A national infrastructure bank with hundreds of billions of dollars of spending power could be used to move the US away from a carbon-based fuels to renewable energy, suggests a new study by Washington DC-based consultancy CG/LA Infrastructure.
CG/LA says the transformation from a “liquids” infrastructure system, or one that prioritises the use of carbon-based fuels, to an “electrons”-driven system focused on renewable energy, would require an additional 1.7 percent of GDP in spending annually. The increase would bring annual US spending on infrastructure, currently at 1.3 percent, up to 3 percent of GDP – in line with 1980 levels, says CG/LA chief executive officer Norman Anderson.
“That would for sure go more toward electrons rather than liquids,” he adds.
Anderson says the US needs a “secular funding source” for infrastructure projects, or a source that is de-politicised. He believes a strong federal infrastructure bank, such as the one envisioned by the Obama administration, could fill that role. However, Anderson believes it would need to be capitalised at a much larger level than the $5 billion per year over five years that President Obama proposed for the infrastructure bank in his 2010 fiscal budget.
We need at a minimum an infrastructure bank that is capitalised at over $300 billion over 10 years
“We need at a minimum an infrastructure bank that is capitalised at over $300 billion over 10 years,” Anderson said. He believes it is a sum that would allow the US to reach “escape velocity” from the infrastructure funding system.
The current system, centered around the interstate highway system developed 60 years ago under the Eisenhower Administration – “was built around the idea of cheap liquids”, Anderson says. It has managed to stay in place, CG/LA argues, because it’s primary funding mechanism – the highway trust fund – favors entrenched political interests such as local politicians, engineering and construction firms and petroleum firms.
US Infrastructure: Old vs. new
As a result, the current system does not address the carbon-neutral transportation and energy priorities of tomorrow. In the future, the US will need to source 50 percent of electricity generation will have to come from renewable sources, CG/LA says. It will also need to develop and implement next-generation technologies such as smart electric grids, electric rail, electric and hybrid cars and high speed rail to further reduce its carbon footprint and increase its competitiveness.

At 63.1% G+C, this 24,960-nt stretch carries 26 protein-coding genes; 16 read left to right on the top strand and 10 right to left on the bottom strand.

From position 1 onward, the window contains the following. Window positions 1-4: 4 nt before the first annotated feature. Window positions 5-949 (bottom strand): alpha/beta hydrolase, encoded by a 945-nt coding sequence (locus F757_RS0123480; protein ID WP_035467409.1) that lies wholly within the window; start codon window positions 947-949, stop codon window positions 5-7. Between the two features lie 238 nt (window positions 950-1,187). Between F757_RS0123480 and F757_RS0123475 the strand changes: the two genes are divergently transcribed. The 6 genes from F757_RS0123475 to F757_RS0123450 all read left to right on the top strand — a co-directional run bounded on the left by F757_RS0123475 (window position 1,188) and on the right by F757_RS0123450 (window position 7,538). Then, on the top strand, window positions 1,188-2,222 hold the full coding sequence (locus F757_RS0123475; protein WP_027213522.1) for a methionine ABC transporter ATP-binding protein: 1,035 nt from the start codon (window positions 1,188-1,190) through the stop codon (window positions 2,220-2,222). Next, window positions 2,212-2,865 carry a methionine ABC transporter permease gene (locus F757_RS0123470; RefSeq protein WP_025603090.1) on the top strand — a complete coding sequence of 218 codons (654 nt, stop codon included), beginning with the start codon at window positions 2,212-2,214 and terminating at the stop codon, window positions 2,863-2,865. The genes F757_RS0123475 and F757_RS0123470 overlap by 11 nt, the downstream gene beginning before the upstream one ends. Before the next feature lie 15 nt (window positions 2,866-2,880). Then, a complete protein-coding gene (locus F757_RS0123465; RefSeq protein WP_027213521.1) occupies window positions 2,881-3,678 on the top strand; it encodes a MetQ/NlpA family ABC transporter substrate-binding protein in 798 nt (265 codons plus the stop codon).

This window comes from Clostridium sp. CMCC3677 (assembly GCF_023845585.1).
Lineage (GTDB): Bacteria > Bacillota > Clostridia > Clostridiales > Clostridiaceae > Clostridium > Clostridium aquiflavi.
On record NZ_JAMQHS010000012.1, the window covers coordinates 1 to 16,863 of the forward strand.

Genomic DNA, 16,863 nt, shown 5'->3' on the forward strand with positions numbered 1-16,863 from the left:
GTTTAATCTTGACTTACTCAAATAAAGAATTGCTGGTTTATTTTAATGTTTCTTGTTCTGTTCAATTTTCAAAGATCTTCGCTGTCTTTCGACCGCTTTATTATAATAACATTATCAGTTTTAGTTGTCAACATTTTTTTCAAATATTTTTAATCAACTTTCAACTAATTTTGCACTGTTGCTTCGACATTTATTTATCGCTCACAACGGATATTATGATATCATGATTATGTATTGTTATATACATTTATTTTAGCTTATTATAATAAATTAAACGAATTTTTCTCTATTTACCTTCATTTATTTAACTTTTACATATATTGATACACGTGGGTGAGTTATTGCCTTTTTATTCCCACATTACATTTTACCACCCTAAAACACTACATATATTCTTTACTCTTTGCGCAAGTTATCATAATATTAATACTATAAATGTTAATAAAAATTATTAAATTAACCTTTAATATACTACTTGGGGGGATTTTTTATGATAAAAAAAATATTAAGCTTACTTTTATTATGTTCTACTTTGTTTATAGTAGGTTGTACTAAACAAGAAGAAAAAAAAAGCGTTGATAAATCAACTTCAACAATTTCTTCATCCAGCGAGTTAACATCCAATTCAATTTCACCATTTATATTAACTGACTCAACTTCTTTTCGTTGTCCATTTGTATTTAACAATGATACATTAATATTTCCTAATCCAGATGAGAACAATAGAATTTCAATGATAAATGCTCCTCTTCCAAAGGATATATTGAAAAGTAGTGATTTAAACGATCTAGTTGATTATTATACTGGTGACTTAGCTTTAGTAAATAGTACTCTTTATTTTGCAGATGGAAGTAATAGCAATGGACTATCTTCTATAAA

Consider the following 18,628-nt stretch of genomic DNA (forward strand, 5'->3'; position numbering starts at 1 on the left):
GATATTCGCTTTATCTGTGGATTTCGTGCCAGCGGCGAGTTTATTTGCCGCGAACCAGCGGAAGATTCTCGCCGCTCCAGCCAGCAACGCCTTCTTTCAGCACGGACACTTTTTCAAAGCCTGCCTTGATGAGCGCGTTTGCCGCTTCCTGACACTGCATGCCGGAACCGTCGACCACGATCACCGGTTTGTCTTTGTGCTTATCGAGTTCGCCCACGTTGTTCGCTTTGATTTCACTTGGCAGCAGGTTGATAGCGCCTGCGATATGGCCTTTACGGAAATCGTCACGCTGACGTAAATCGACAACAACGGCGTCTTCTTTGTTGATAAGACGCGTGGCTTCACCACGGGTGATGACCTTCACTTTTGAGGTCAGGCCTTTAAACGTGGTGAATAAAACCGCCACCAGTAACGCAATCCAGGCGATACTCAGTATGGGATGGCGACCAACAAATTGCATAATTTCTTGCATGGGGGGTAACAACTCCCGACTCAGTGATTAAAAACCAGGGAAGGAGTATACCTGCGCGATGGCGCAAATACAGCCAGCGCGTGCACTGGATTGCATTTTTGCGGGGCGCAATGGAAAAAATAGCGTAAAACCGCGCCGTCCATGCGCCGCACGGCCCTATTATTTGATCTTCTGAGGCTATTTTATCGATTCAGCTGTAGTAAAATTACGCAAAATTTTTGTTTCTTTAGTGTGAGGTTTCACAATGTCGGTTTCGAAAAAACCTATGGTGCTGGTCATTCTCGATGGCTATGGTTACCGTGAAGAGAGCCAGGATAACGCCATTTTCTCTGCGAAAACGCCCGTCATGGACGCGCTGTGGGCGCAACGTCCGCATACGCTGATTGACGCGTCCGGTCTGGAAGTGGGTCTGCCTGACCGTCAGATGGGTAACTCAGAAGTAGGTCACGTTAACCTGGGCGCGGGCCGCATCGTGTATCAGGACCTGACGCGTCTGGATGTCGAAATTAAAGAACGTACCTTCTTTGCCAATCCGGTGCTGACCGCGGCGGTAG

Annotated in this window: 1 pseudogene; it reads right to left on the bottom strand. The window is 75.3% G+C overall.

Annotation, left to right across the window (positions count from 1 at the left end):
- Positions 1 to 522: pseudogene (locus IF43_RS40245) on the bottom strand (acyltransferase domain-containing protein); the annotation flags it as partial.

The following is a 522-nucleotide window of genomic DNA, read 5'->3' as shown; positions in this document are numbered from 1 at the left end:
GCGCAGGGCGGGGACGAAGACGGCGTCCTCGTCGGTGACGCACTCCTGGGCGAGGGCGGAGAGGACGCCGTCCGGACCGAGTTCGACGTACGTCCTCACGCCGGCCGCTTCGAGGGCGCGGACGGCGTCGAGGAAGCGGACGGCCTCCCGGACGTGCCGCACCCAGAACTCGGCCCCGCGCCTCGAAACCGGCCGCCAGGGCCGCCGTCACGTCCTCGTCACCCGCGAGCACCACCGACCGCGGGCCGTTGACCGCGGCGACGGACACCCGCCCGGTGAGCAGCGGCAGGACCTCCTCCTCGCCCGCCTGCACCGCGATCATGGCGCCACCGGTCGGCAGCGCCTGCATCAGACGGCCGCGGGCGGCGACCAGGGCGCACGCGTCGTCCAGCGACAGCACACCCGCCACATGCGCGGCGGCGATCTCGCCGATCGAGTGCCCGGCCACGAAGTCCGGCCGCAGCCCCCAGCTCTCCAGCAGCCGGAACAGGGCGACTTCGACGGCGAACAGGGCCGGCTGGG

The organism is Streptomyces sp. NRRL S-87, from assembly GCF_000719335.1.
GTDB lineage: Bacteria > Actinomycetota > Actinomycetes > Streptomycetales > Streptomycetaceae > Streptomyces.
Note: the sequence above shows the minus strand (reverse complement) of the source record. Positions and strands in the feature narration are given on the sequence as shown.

“With everything going on around electricity, the opportunities for massive innovation are obvious,” Anderson said. But the US faces an “extremely difficult” issue of linking infrastructure investment with productivity and will have to figure out how to do so if it is to be competitive and innovative, he added.
Anderson is pessimistic on the economic stimulus’ ability to provide that link. The $787 billion American Reinvestment and Recovery Act signed into law earlier this year allotted $120 billion toward infrastructure, but only $10 billion of stimulus funds will go toward infrastructure projects this year and perhaps $40 billion next year, CG/LA estimates. As a result, overall investment – federal plus state – will be down 15 percent to 20 percent over last year's levels, Anderson says. He blames the decline on states' declining budgets and an inability to raise project-related funds.
Overall investment in infrastructure will be in the range of $130 billion this year and may recover next year to 2008 levels, according to the study.
The study, “The US Infrastructure Marketplace: Facts and Figures”, is a companion report to CG/LA's North American Strategic Infrastructure Leadership Forum, which is being held in September.